1957-1959 Ford Styling

1959 Ford Styling

For 1959, Ford styling grafted on new outer body panels and changed much of the 1957-1958 inner structure to create what it immodestly billed as "The World's Most Beautifully Proportioned Cars." The claim was debatable, to be sure, though Ford could point to its winning the Gold Medal for exceptional styling from the Comite Francais de l'Elegance at the Brussels World's Fair. Still, the new squared-off look was considered handsome at the time, and was so conservative next to the "bat-wing" 1959 Chevy that one might easily conclude the two longtime rivals were aiming at different markets.

1959 Ford styling
©2007 Publications International, Ltd.
Ford's 1959 styling evolved from wild to mild. Reverse-slant backlight, one of several gimmicky roof treatments favored by Dearborn in these years, was much in evidence early on.

The development of Ford's 1959 styling remains something of an enigma. The principal designer, "silent" Joe Oros, has never explained it, while the free-thinking Alex Tremulis, who was there at the time, once condemned the 1959 as a worse mistake than the 1958. Perhaps predictably, former company styling chief George Walker has claimed it to be the best-looking Ford ever done under his direction.

While it's hard to say what Ford product planners originally had in mind (other than loads of extra trunk space), they were evidently trying to make the 1959 more like Lincoln and Mercury in size as well as appearance. All models now rode the 118-inch wheelbase, which swelled overall length by five inches on wagons and closer to six on the low-line sedans. Width was up fractionally, as were curb weights, while trunk volume bloated by 11 cubic feet. Curving the front glass upward as well as to the sides increased windshield area by 29 percent, while the backlight was also higher and more noticeably curved.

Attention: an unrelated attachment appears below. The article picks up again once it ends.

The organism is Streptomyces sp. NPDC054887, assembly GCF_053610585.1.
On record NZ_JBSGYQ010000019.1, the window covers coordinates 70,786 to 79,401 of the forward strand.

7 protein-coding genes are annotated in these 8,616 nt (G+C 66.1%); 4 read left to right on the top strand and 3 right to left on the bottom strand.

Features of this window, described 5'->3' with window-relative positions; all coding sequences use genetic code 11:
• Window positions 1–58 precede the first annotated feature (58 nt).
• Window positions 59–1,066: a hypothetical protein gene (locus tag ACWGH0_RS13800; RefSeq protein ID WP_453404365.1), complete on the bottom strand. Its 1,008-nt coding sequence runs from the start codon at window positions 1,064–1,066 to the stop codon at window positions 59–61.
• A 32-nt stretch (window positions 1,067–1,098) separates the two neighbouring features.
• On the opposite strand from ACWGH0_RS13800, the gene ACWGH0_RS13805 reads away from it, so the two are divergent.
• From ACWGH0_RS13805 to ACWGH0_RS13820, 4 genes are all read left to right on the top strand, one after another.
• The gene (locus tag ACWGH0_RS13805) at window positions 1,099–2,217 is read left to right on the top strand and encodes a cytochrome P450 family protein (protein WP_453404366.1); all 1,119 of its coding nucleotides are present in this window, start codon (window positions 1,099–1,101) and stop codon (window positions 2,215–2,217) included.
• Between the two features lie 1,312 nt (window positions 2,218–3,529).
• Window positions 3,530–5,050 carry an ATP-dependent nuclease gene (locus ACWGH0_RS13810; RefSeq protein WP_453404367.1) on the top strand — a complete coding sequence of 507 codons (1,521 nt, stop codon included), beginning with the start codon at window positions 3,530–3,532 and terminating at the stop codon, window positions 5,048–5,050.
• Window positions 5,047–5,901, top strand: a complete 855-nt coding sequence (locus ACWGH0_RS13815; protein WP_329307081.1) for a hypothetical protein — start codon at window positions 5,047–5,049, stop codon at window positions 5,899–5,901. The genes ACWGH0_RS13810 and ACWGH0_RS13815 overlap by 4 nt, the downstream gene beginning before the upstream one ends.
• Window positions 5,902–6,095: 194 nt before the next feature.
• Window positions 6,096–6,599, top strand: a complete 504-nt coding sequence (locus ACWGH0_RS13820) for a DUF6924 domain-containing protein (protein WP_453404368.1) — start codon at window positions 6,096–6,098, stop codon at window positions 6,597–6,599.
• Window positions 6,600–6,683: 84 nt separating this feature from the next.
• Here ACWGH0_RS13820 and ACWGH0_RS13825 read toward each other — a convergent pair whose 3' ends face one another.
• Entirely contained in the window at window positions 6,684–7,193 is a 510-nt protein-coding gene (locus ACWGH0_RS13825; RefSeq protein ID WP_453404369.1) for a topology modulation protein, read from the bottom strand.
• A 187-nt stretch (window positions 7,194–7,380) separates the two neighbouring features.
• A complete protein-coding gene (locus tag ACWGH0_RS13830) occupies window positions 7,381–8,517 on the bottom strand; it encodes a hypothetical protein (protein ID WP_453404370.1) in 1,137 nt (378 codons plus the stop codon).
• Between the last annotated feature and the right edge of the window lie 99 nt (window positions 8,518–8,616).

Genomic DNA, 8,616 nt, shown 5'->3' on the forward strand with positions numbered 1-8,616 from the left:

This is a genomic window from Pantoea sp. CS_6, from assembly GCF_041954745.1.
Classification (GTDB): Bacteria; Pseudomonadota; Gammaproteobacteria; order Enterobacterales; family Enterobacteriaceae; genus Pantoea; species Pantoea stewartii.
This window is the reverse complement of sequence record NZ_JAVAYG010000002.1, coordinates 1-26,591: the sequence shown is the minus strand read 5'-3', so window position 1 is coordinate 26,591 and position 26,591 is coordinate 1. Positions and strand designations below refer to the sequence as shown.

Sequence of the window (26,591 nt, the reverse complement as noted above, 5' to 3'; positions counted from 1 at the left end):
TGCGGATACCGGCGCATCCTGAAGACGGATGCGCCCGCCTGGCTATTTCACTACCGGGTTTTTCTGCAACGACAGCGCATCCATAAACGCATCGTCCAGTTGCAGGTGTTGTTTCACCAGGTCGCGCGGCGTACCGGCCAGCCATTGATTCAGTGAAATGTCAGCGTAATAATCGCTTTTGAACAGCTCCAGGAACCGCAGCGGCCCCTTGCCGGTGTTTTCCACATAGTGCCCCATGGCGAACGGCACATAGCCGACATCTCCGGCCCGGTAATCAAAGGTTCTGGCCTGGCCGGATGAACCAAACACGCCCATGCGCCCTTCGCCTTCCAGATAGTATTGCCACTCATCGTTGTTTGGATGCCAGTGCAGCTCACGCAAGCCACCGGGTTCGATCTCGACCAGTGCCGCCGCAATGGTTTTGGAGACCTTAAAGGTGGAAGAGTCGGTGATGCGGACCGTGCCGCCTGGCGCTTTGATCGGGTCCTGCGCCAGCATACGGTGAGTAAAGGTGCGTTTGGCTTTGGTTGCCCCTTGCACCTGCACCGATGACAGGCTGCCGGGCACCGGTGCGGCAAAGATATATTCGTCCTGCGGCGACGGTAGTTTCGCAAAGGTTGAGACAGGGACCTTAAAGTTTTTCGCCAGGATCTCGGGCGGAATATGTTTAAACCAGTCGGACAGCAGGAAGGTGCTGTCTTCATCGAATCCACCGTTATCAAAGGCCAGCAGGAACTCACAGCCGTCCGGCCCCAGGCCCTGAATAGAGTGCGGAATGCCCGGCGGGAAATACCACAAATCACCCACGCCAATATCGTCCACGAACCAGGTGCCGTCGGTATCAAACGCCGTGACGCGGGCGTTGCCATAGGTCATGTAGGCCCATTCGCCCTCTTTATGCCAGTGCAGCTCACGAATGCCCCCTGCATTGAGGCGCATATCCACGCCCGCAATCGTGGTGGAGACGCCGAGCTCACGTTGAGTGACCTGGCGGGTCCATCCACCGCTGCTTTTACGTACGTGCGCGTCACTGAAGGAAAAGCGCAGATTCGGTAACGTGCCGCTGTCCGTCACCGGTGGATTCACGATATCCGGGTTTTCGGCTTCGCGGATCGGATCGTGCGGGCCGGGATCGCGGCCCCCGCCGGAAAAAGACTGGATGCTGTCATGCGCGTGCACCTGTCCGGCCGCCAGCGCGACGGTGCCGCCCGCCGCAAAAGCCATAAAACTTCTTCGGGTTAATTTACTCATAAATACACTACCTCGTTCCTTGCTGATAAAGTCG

1959 Ford Country Sedan wagon
©2007 Publications International, Ltd.
The 1959 Ford Country Sedan wagon models styling updates like the quad headlamps with "gullwing" eyebrows.

The 1959's freshened face featured quad headlamps with "gullwing" eyebrows above a shallow, full-width grille containing four rows of star-like ornaments. The front bumper was a conventional, but still massive, wraparound affair carrying two bullet-shaped outriggers for housing the turn signal/parking lamps. This was echoed in a cylindrical upper rear fender form extending from about mid-body, though Ford continued to resist finny excess, settling for subtle chrome-lined ridges atop the tubes. Bringing up the rear was a heavily sculptured "Flying V" back panel decorated by a full-width chrome molding on Fairlane 500s, a stubby gold-color chevron on Fairlanes, and a large Ford crest on the rest.

Finally, taillamps became round again, nestled in huge "jello-mold" reflectors that made for mile-away brightness. For some reason, ad types called them "Iris Eyes." There was the usual shuffling of colors and trim materials inside, plus a restyled dash with a large, square instrument cluster and the same basic layout as before. It was attractive, though the white-on-silver markings were difficult to decipher.

Ford initially fielded a leaner lineup for 1959. Custom 300 was now the base group, offering the same three sedans as the discontinued Custom, while Fairlane was reduced to two-door Club Sedan and four-door Town Sedan. Then, at mid-year, a T-Bird-style wide-quarter roof was grafted onto the four Fairlane 500 closed body styles to create a new top-shelf series called Galaxie, which also absorbed the convertible and retrac through a simple change of rear fender script. Curiously, all Galaxies wore Fairlane 500 rear deck i.d. The Ranchero was still around, but in its last year as a big-car derivative. For 1960, it would be based on the new Falcon compact.

On the next page, read about 1959 Ford features and specifications.

For more information on cars, see: